It has only been two weeks since Christmas, and already we are witnessing a stunning bloodbath of store closings. Macy’s shocked the retail industry by announcing that they will be closing about 100 stores. The downward spiral of Sears hit another landmark when it was announced that another 150 Sears and Kmart stores would be shutting down. And we have just learned that The Limited is immediately closing all stores nationwide. If the U.S. economy is doing just fine, then why are we experiencing such a retail apocalypse? All over America, vast shopping malls that were once buzzing with eager consumers now resemble mausoleums. We have never seen anything quite like this in our entire history, and nobody is quite sure what is going to happen next.
Not too long ago I walked into a Macy’s, and it was eerily quiet. I stumbled around the men’s department looking for something to buy, but I was deeply disappointed in what was being offered. After some time had passed, an employee finally noticed me and came over to help, but they didn’t have anything that I was looking for.
And it is a sad thing, because over the past several years when I have gone into Macy’s looking to spend money, most of the time I have come out of there without spending a penny. Macy’s has made some very bad decisions recently, and I am hoping that they can still turn things around. But for the moment, they are closing stores and cutting jobs. The following comes from the New York Times…
Struggling with sagging sales over another crucial holiday shopping season, Macy’s announced on Wednesday that it was eliminating more than 10,000 jobs as part of a continuing plan to cut costs and close 100 stores.
Macy’s, the country’s largest department store chain, said sales at its stores had fallen 2.1 percent in November and December compared with the same period in 2015. Terry J. Lundgren, the company’s chairman and chief executive, said in a statement that while the trend was “consistent with the lower end of our guidance, we had anticipated sales would be stronger.”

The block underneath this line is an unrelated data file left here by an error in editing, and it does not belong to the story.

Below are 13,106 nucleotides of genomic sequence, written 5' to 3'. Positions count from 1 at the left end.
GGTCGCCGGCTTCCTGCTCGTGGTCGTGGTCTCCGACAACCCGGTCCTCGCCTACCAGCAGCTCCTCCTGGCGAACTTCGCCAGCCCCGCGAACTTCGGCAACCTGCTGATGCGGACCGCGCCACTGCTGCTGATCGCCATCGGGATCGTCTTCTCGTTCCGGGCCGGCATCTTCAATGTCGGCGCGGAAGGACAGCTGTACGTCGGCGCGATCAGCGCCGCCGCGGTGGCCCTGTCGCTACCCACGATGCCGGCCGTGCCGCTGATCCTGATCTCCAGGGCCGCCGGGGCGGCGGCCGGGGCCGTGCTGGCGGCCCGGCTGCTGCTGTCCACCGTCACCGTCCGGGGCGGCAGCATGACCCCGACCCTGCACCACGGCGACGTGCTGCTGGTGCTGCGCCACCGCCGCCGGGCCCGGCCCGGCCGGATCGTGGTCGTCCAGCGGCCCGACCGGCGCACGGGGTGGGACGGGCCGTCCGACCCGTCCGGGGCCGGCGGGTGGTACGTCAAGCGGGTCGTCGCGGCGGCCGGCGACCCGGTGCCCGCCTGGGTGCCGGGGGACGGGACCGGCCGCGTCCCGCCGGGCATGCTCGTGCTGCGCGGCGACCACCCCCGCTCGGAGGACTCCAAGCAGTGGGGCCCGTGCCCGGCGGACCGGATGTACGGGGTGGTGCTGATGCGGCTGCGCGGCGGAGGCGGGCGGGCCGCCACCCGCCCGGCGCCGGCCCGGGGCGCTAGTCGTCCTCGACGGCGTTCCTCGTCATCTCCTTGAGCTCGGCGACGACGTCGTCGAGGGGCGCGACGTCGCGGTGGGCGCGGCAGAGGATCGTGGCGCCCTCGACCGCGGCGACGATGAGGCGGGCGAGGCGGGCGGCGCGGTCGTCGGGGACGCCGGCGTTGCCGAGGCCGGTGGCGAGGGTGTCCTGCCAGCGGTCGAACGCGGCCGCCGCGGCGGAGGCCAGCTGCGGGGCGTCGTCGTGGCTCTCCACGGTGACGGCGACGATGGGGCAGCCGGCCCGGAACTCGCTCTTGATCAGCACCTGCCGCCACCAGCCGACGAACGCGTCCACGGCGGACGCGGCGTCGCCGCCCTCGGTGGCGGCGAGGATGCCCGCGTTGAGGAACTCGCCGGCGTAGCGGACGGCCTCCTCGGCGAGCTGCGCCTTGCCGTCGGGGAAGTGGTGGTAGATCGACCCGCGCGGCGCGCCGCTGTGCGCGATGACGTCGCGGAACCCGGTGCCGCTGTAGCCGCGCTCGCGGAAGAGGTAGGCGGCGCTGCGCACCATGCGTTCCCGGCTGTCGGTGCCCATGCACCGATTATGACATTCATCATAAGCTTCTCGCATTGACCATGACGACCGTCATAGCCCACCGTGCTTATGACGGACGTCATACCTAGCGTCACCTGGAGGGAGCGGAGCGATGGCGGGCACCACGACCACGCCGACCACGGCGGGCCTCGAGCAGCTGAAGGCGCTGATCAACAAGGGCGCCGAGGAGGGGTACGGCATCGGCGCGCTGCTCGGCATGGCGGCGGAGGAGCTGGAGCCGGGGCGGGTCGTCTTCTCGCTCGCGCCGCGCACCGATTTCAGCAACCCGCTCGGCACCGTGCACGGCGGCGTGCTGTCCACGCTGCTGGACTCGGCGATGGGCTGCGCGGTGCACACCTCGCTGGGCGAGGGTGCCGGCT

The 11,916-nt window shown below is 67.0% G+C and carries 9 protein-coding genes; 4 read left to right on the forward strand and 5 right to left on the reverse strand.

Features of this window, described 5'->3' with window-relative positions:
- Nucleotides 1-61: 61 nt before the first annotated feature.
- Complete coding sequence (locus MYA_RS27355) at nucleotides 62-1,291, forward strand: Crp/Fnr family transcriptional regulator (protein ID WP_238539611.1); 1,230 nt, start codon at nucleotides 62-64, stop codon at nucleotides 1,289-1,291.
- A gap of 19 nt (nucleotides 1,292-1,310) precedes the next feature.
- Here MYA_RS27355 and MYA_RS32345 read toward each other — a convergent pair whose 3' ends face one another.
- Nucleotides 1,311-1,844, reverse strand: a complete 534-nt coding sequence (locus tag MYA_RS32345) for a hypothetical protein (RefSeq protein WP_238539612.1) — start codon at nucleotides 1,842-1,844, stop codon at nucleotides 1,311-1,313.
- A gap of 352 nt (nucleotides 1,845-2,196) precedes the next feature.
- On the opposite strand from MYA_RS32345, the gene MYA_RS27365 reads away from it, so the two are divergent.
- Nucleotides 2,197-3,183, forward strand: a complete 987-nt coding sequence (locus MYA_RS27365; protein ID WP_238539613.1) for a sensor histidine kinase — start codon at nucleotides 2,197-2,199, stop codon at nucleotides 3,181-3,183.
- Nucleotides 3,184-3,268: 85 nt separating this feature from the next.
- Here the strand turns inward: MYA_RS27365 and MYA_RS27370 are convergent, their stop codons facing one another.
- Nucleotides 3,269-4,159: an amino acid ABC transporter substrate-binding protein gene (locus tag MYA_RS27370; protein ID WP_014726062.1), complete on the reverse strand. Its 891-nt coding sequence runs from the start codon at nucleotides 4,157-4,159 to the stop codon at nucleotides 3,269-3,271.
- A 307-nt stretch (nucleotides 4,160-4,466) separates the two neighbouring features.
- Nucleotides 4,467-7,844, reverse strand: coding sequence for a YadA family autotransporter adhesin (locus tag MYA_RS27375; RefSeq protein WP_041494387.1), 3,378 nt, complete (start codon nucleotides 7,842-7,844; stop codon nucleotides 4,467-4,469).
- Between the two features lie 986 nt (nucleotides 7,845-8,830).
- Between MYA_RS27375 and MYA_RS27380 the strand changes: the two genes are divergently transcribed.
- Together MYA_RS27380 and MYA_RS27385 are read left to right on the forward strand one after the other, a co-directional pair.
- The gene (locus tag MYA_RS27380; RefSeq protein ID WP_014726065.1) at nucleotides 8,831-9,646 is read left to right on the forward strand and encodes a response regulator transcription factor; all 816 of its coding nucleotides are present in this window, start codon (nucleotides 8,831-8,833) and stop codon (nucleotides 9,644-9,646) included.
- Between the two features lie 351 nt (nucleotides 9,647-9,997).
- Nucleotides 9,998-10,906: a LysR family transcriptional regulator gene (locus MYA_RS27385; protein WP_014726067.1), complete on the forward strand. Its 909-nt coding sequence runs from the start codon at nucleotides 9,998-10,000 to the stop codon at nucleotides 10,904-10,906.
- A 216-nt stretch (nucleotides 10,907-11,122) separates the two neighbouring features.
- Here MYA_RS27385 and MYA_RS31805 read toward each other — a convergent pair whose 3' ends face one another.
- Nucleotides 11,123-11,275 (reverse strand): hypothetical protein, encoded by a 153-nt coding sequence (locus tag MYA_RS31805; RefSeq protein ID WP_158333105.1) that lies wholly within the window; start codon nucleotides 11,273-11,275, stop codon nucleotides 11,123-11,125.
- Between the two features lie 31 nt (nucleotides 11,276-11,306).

Another legendary retailer that really does not have any hope left is Sears. Every year they just keep closing even more stores, and because they are losing so much money they don’t have anything to invest in the stores that remain. As a result, the state of many Sears locations is downright embarrassing at this point…
But the retailer, famous for selling everything from shoes to vacuum cleaners to whole houses, is facing its biggest crisis ever. It’s closing hundreds of stores. Others are in shambles, with leaking ceilings and broken escalators. In some, employees hang bedsheets to shield shoppers from sections that stand empty.
Since the early portion of 2013, sales are down an astounding 37 percent for the company. Sears is currently more than 1.6 billion dollars in debt, and they are losing more than a billion dollars a year.
They keep closing stores in a desperate attempt to stop the bleeding, but it hasn’t worked.
In 2010, Sears had 3,555 stores.
Last year, Sears had 1,503 stores, and now a whole bunch more are being shut down.